John E. Patton, DOM, AP, is the owner of Healing Arts Center, in Naples. He usually spends 90 minutes with a patient on the initial visit, uses blood analysis work to practice functional medicine and does a lot of nutritional counseling. Patton, like most APs, uses functional medicine, which represents a science-based approach to whole-person health care that embraces optimal wellness as its goal, and believes that many health problems are reflections of underlying imbalances in physiology and chemistry. “I help to identify and correct imbalances as the primary method of improving the patient’s health,” says Patton. “Because we are primary health care physicians, we can use any accepted health care protocol; it’s up to us to choose, based on intake, lab results and years of experience.”
In their book, A Return to Healing: Radical Health Care Reform and the Future of Medicine, Dr. Len Saputo and Byron Belitsos suggest that the responsibility for our health should lie in our own hands, which makes prevention a necessity. Acupuncture, an effective, useful tool for prevention, can be an important focus of primary health care.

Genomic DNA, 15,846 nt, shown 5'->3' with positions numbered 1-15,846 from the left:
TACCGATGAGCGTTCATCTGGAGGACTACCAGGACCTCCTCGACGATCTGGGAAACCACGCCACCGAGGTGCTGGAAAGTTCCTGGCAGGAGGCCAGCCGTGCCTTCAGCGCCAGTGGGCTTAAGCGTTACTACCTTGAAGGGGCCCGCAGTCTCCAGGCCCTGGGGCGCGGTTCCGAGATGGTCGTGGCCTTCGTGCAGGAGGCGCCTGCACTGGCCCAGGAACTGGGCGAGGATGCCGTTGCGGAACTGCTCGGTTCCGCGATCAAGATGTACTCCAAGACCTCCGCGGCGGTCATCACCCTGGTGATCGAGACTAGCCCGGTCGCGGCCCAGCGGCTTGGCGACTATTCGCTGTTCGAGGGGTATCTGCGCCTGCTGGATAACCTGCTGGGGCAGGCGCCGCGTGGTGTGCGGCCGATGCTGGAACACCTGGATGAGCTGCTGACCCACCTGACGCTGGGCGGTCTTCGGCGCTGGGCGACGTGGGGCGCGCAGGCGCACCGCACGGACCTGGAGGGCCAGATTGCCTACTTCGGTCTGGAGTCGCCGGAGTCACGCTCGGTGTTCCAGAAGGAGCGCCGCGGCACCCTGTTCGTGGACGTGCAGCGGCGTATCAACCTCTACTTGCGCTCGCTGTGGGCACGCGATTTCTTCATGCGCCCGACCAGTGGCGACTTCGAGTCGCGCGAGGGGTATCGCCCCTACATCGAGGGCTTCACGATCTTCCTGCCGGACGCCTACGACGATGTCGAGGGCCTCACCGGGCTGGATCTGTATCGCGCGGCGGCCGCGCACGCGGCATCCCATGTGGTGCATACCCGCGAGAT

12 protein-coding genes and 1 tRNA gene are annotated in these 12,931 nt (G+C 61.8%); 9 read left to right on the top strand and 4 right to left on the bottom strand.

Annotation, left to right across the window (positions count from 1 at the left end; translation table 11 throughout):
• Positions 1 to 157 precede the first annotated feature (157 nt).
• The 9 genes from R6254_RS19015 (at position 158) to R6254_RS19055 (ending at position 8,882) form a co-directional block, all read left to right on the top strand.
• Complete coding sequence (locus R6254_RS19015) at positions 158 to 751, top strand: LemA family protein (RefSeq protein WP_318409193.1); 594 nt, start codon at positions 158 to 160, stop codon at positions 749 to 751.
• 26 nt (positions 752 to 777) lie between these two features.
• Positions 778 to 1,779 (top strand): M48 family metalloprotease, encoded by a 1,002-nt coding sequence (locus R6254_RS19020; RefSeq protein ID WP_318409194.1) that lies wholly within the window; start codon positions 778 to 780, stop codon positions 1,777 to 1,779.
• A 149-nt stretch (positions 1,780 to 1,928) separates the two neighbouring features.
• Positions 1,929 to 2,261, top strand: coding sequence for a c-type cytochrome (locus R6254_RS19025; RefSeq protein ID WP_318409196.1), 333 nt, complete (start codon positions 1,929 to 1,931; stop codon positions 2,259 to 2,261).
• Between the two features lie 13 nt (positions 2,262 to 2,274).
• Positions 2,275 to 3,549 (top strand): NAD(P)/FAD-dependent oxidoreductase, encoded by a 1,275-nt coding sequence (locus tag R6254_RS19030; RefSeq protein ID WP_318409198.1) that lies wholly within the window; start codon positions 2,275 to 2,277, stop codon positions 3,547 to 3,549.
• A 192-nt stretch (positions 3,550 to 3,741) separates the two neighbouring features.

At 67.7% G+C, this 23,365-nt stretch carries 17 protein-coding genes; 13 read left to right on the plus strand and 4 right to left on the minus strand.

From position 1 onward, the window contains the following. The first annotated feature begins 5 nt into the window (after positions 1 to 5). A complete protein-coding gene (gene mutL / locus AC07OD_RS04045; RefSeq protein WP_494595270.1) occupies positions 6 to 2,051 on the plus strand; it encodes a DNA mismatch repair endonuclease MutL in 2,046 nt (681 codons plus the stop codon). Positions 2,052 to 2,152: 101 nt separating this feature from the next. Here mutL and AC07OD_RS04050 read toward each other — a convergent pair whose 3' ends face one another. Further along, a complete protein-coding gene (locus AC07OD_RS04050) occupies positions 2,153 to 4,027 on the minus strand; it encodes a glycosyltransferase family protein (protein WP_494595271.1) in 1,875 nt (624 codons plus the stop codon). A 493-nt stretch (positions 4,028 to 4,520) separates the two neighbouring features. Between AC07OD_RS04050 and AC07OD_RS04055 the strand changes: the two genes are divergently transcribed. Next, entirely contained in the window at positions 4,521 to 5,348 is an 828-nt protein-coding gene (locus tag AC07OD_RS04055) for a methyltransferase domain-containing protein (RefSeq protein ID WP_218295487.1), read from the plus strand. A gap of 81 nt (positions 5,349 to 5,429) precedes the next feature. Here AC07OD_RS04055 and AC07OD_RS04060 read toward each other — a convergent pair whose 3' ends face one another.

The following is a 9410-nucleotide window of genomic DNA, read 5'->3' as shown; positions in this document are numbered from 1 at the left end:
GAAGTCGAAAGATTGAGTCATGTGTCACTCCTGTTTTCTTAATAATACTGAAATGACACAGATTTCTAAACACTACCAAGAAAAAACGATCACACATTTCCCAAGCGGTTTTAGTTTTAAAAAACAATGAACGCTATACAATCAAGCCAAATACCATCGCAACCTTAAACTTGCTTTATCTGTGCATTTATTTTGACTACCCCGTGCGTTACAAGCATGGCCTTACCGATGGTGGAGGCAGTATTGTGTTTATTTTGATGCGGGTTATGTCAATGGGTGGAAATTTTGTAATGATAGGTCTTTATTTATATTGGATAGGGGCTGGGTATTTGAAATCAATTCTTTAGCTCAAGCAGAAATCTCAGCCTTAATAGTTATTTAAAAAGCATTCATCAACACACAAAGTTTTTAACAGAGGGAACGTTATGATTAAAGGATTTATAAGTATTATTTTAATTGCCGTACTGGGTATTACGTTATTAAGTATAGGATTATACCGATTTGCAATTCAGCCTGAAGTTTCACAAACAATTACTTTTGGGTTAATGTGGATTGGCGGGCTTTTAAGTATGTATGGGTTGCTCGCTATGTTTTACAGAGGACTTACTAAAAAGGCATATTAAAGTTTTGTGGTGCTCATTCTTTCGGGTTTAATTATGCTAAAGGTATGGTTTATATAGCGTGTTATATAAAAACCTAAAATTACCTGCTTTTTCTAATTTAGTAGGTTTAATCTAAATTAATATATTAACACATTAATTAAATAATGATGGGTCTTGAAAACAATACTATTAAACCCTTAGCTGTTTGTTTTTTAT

For more information, visit the National Center for Complementary and Alternative Medicine at nccam.nih.gov/health/acupuncture.
Local Resources for Primary, Preventive Care
Acupuncture Center of Naples, Edgemont Office Park, 5683 Naples Boulevard, Naples; 239-513-9232. AcupunctureCenterOfNaples.com.
Axis Natural Medicine, 7680 Cambridge Manor Place, Suite 100, Fort Myers; 239-288-0900. AxisNaturalMedicine.com.
Goldman Chiropractic & Acupuncture, 1001 Crosspointe Drive, Suite 1, Naples; 239-254-0003. GoldmanChiro.com.
Gulf Coast Acupuncture & Herbs, 971 Michigan Avenue, Naples; 239-841-6611. 6300 Corporate Court, Suite 104, Fort Myers; 239-936-4199. GulfCoastAcupuncture.com.
Healing Arts Center, 971 Michigan Avenue, Naples; 239-262-6828. HealingArtsCenterOnline.com.
Liu’s Acupuncture Center, 803 Myrtle Terrace, Naples; 239-403-9077. 8971 Daniels Center Drive, Suite 304, Fort Myers; 239-939-1222. LiusAcupuncture.com.
Lotus Blossom Clinic, 6710 Winkler Road, Suite 2, Fort Myers; 239-277-1399. AcupunctureInFortMyers.com.
Nicholas A. Shirghio Acupuncture Clinic, Airport Professional Center, 3811 Airport Road North, Suite 206, Naples; 239-777-7063. NaplesAcupunctureClinic.com.
TAE Healthy Aging, 3811 Airport Road North, Suite 203, Naples; 239-430-6800. TAEHealthyAging.com.